Law Reports: Case Summaries

Law Reports: 8 November 1999
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THE FOLLOWING notes of judgments were prepared by the reporters of the All England Law Reports.

Prisoner

R v Parole Board, ex p Robinson; QBD, Div Ct (Simon Brown LJ, Newman J) 29 July 1999.

WHERE A discretionary lifer panel of the Parole Board had decided that a prisoner who had been sentenced to life imprisonment should be released as it was satisfied that no evidence of significant risk to life or limb existed but had adjourned the matter so that an appropriate release plan could be formulated, and the matter came back before a different panel, it was not open to the second panel to reconsider the decision to release the prisoner.

Richard Gordon QC, Oliver Mishcon (Gowmans, Paignton) for the applicant; Richard McManus QC (Treasury Solicitor) for the respondent.

Contract

Director-General of Fair Trading v First National Bank plc; Ch D (Evans-Lombe J) 30 July 1999.

"GOOD FAITH" in reg 4(1) of the Unfair Terms in Consumer Contract Regulations 1994, in the context of dealings between a bank and its customer borrowers, imposed a duty on the bank to deal with those customers fairly and openly. A term which was inherently unfair could still breach the requirement of good faith if it unfairly deprived consumers of a benefit or advantage which they might reasonably expect to receive, or which particular statutes or aspects of public policy could be construed as intending them to receive.

Ross Cranston QC, John McCaughran (Treasury Solicitor) for the director general; Lord Goodhart QC, Frederick Philpott (Davis & Co) for the bank.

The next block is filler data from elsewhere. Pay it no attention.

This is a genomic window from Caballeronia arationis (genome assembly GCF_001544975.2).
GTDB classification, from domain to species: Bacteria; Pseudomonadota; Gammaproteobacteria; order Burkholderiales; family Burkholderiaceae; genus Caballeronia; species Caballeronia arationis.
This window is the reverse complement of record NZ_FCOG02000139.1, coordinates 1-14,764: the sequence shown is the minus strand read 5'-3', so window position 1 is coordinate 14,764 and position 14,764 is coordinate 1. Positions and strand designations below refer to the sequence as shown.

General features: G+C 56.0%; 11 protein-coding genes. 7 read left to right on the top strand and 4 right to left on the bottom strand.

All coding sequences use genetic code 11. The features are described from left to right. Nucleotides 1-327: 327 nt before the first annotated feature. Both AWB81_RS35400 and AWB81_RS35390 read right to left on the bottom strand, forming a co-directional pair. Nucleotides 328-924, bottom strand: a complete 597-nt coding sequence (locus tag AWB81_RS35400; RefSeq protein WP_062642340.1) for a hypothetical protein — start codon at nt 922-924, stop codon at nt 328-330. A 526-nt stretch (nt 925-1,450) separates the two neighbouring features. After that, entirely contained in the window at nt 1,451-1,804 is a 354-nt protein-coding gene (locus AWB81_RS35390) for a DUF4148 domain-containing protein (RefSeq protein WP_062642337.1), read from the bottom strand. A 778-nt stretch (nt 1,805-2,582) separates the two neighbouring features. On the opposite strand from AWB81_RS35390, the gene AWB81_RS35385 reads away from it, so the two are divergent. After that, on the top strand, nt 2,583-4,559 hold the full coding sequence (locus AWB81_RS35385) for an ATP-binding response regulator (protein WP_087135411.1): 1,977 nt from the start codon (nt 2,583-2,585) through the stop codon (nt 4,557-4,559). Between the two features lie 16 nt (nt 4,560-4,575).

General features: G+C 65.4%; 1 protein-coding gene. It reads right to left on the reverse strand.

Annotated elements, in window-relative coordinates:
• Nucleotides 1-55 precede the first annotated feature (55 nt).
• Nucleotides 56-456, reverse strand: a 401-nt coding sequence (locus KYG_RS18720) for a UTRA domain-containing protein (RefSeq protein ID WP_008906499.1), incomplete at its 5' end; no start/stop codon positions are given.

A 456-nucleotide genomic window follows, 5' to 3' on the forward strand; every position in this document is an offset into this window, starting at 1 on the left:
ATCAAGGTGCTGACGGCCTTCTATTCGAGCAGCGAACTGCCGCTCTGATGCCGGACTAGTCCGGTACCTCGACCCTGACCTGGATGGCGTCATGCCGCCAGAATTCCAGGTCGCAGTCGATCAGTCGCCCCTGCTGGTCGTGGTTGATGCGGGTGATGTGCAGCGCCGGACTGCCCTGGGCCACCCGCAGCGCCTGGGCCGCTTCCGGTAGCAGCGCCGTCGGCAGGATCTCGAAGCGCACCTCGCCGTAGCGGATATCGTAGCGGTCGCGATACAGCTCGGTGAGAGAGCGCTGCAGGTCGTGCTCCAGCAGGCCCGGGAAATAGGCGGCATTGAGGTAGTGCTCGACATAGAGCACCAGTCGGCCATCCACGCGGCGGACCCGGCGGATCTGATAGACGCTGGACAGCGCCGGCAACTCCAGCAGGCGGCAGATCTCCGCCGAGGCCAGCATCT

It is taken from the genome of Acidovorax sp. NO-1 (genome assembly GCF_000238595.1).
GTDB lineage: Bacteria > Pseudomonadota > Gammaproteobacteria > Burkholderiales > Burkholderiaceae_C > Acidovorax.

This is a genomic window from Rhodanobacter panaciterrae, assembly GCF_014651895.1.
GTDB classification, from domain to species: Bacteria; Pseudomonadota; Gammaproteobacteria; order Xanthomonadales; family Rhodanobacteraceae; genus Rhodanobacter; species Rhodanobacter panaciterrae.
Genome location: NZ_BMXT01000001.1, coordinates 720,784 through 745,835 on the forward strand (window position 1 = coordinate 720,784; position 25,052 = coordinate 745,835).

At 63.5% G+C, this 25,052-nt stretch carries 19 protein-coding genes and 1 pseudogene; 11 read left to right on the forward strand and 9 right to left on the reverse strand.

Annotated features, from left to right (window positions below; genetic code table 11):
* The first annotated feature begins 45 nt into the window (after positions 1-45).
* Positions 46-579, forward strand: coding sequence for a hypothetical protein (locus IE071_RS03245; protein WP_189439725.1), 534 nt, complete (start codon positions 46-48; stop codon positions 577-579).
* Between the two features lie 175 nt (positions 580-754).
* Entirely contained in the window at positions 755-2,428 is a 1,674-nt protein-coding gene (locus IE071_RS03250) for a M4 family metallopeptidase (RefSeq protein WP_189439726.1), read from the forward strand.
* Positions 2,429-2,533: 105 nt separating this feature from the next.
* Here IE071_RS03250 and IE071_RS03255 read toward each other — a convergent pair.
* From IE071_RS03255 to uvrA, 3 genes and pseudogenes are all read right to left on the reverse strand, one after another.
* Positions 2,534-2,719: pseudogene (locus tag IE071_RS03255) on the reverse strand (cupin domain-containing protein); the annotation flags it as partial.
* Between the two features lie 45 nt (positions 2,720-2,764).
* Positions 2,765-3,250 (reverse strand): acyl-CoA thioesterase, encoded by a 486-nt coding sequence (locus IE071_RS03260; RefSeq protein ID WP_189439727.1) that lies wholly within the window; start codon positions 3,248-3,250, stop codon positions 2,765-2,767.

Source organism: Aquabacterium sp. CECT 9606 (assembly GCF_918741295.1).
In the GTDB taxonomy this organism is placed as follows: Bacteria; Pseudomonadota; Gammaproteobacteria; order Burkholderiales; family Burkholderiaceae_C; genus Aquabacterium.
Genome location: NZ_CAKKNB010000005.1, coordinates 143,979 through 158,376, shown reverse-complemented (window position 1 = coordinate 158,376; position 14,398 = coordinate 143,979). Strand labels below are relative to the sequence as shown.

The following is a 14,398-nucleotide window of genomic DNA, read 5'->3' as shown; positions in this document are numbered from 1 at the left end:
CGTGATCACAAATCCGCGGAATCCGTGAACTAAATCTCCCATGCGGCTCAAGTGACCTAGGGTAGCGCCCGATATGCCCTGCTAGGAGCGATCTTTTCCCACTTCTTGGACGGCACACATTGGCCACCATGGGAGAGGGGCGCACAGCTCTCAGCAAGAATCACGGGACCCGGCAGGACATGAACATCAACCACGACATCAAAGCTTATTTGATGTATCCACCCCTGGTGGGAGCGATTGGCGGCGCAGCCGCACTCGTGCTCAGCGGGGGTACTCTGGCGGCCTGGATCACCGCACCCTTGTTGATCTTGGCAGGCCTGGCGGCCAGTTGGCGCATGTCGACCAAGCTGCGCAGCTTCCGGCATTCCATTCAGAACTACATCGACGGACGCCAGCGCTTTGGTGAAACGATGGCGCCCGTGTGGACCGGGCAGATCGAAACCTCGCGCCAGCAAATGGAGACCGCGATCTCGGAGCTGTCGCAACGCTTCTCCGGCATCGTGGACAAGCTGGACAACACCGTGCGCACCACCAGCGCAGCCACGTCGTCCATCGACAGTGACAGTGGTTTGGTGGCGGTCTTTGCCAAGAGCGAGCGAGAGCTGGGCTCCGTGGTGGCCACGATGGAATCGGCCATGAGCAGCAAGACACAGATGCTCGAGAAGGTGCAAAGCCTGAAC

Mortgage

Woolwich Building Society plc v Gomm and anor; CA (Peter Gibson, Ward, Clarke LJJ) 27 July 1999.

SECTION 199(1)(ii)(a) of the Law of Property Act 1925, which dealt with a purchaser's knowledge, did not require a bank or building society to act as a suspicious bank or building society would act, but only as a reasonably prudent bank or building society in the position of the plaintiff would act, having regard to its state of knowledge at any particular time.

Christopher Clark QC, Michael Dineen (Dickinson, Manser & Co, Poole) for the first defendant; Malcolm Waters QC, Neil Levy (Trumps, Bristol) for the plaintiff.

County court

Enfield London Borough Council v B and anor; CA (Waller, Buxton LJJ) 27 July 1999.

SECTION 152(1) of the Housing Act 1996 did not give the court power to grant an injunction for the protection of individuals, on the application of a local housing authority, simply by virtue of the fact that within the locality in which those individuals worked or otherwise engaged in any lawful activity there were residential premises. There had to be some nexus beteween the residential premises and the person whom it was sought to protect.

Ranjit Bhose (John Cawston) for the council; Mark Kelly (Leslie Brown & Co) for the second defendant.

Company

Re Blenheim Leisure (Restaurants) Ltd; CA (Nourse, Aldous, Tuckey LJJ) 26 July 1999.

WHERE A company seeking restoration of its name to the Register of Companies relied on s 653(2B)(c) of the Companies Act 1985 on the basis that "it is for some other reason just to do so", the court had a wide discretion which enabled it to take account of the rights of third parties which could be directly affected, and could, in considering whether or not to allow such restoration, have regard to intervening substantive rights which might have arisen after dissolution.

Clive Freedman QC, Timothy Dutton (Amhurst Brown Colombotti) for the appellants; Mark Warwick (Jeffrey Green Russell) for the respondents.

Crime

R v Nicholson; CA, Crim Div (Potter LJ, Judge Myerson QC and Sir Patrick Russell) 27 July 1999.

BEFORE THE terms of Code D.23 of the Codes of Practice issued under the Police and Criminal Evidence Act 1984 came into operation, there had to be what amounted to a purported visual identification of the accused by a witness. A mere assertion by an accused that he required an identification parade so as to rely upon the non-recognition of a witness simply for forensic purposes should not be regarded as triggering an obligation on the police to indulge in the trouble and expense of organising an identification parade.

Marion Smullen (Registrar of Criminal Appeals) for the appel-lant; Jonathan Rees (CPS) for the Crown.

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